5 things you need to know about the 2030 Agenda for Sustainable Development

The 2030 Agenda and its 17 Sustainable Development Goals (SDGs) was adopted in 2015 by all countries of the United Nations. It is often called a radical plan for humanity and a new way of ‘doing’ development. But what do we mean by that? Here are five things you need to know about our greatest chance to improve life for current and future generations.

1) The 2030 Agenda applies to all countries and actors …

Previous development plans have mainly focused on progress in developing nations. But today’s reality is different. A majority of the world’s poor live in middle income countries, inequalities within countries are on the rise, and the effects of climate change and environmental degradation are felt by people and communities across the globe.

The SDGs apply in all contexts — also on your vacation! Check out how UNDP is supporting guilt-free holidays in Montenegro

That is why the 2030 Agenda is universal, applying to all countries and actors. It requires all nations to take climate action, reduce unemployment, strengthen gender equality and promote peaceful societies, to name a few, if the world is to eradicate poverty and shift into a more sustainable development.

2) … and the SDGs are interlinked

Traditional development efforts have often focused on one issue at a time, i.e. first hunger, then clean energy, then inclusive institutions, for example. The SDGs recognize that development must balance economic, social and environmental sustainability — and that interventions in one area will affect outcomes in others. For example, actions to support women and girls’ empowerment may also catalyze local economies, enable safer childbirth, and build more inclusive communities.

The indivisible nature of the SDGs means that we cannot ‘cherry-pick’ topics, we must look at the Agenda as an integrated package.

UNDP supports recyclers’ associations to create decent jobs, improve waste management and strengthen people’s health. This is Gregoria Cruz’ story in Arequipa, Peru.

3) Leaving No One Behind

Development gains have often been measured in terms of improved average income, decreased average child mortality and lowered poverty rates. While those are important advances, the 2030 Agenda is clear: we need to do more. Averages can conceal that millions of people stay in poverty, or that more people become poor, as well as structural discrimination that exclude people from development progress.

The 2030 Agenda takes a radical stance through its pledge to Leave No One Behind. The SDGs are designed to bring the world to several life-changing ‘zeros’, including zero poverty, hunger, preventable child deaths, AIDS, tuberculosis and malaria, discrimination against women and girls and human trafficking. In practical terms, this means targeting development efforts and investments at those furthest behind first, including the 736 million (10 percent of the world population) who live in extreme poverty.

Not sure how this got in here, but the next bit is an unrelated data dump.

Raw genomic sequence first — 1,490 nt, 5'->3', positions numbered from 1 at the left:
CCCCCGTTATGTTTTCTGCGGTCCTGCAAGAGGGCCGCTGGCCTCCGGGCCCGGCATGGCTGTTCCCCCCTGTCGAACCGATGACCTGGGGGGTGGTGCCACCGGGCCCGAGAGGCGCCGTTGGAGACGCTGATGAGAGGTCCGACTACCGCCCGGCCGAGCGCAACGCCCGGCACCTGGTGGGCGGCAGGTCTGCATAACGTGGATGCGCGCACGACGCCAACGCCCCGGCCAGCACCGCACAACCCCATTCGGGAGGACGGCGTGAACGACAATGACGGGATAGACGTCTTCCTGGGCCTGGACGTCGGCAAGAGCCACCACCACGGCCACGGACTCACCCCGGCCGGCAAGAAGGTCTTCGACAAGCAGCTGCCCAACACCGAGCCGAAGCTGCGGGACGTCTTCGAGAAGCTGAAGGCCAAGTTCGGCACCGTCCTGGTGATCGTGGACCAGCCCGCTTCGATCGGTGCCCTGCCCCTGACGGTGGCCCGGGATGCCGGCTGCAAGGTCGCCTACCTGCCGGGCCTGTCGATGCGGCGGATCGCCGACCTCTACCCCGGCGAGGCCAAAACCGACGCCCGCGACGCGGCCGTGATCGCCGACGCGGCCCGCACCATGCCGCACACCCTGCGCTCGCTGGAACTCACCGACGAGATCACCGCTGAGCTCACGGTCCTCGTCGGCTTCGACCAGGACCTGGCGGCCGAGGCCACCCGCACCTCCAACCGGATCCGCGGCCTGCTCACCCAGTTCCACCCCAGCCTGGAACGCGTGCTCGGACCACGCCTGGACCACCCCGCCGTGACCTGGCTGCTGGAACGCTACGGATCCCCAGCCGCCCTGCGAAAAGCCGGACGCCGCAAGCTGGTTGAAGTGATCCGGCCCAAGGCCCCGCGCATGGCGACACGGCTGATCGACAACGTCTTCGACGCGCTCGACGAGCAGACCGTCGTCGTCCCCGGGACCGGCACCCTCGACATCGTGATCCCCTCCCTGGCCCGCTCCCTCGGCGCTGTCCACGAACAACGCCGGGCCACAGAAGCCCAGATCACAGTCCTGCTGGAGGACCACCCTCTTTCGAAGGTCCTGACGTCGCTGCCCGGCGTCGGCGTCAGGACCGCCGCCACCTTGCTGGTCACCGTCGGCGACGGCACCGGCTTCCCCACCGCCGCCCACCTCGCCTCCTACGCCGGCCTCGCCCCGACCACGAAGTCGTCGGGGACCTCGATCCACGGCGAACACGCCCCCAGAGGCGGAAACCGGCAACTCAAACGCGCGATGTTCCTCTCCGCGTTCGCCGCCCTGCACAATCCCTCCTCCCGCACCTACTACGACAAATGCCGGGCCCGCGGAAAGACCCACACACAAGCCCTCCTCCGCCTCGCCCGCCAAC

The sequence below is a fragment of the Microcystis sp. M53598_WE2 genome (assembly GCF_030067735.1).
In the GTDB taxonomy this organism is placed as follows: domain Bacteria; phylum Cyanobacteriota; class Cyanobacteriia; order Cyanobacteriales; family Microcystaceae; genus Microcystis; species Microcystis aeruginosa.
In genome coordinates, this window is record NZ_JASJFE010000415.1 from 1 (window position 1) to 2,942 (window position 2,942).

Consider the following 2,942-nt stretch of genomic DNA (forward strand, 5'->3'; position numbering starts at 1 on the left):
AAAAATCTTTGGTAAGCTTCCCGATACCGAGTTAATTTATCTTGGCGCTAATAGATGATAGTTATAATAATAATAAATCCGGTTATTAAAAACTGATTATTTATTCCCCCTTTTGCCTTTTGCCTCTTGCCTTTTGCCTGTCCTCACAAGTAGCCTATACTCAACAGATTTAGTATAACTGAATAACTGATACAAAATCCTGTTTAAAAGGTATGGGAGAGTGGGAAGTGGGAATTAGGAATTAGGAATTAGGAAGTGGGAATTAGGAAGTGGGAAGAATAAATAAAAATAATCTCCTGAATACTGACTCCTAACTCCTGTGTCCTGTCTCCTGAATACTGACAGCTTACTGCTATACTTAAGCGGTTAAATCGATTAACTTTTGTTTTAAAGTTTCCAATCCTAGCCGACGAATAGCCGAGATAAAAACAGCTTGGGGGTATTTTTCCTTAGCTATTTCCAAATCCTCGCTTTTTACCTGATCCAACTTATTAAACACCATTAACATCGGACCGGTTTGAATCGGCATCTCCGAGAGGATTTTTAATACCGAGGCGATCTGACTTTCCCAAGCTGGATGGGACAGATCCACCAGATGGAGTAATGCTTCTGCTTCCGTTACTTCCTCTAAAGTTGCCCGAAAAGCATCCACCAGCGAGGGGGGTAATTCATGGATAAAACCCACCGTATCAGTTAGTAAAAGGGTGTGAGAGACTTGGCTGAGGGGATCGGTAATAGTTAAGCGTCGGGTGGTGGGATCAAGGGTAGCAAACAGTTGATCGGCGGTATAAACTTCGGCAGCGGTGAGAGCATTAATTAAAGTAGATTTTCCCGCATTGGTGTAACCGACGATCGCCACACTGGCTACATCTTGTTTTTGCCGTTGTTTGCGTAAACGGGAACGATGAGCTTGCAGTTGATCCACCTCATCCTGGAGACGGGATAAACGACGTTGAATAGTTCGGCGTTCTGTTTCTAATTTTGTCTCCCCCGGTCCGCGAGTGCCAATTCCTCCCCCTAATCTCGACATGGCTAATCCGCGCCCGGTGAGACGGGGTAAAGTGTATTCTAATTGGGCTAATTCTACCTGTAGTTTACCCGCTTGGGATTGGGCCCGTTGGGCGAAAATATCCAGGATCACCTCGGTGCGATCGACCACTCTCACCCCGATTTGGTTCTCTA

UNDP is supporting Afghanistan to train a new generation of female healthcare workers. Read about Abida Nowroz in Jalalabad who will bring healthcare to women in the country’s most disadvantaged areas.

4) Development must be smart — if it’s not risk-informed, it’s not sustainable

40% of the world’s population was affected by disasters between 2002 and 2012, resulting in 1.2 million fatalities and an economic cost of US$1.7 trillion. Countries have seen development gains and years of hard work erased. That is why the 2030 Agenda stresses that development planning must be risk-informed.

Aysha Fesho is one of the Ethiopian farmers UNDP is working with to diversify holdings, protect natural resources and establish sustainable businesses to reverse the cycle of risk for good.

Risk reduction and resilience building does not only refer to environmental disasters but also to degradation, pandemics, financial shocks, conflict and war. By preventing, mitigating and preparing, countries and communities will save money, resources and most importantly — lives. For example, economies must be able to quickly bounce back from financial downturns, agriculture must withstand drought, hospitals must be able to cope with sudden disease outbreaks and public institutions must be open and inclusive to support peaceful societies. This takes laws, policies and cooperation across sectors and actors. Development must be smart. If it isn’t risk-informed, it isn’t sustainable.

5) Everyone is needed!

The 2030 Agenda needs the bright minds and relentless dedication from all of society — Governments and the UN cannot do it alone. Harnessing the knowhow, expertise, technology and financial resources from businesses, academia, civil society and individuals, is necessary to reach the ambitious targets in every context.

The SDGs were created through the largest ever participatory process undertaken by the UN. 10 million people from all walks of life expressed their views on- and offline in the consultation process to help shape the 2030 Agenda. The multi-stakeholder approach defines the core of the 2030 Agenda and SDGs: we are all in this together.

Khaled’s ‘Hear me’ project helps improve communication with deaf-blind people and reduce inequalities in Egypt. UNDP supports young people in Arab countries to put their creativity to the service of communities.

Read more about how UNDP is helping countries to make the SDGs a reality.

Download The 2030 Agenda in Action — What does it mean?

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Text by Catharina Klingspor, Knowledge and Advocacy Analyst, UNDP. @CatharinaKling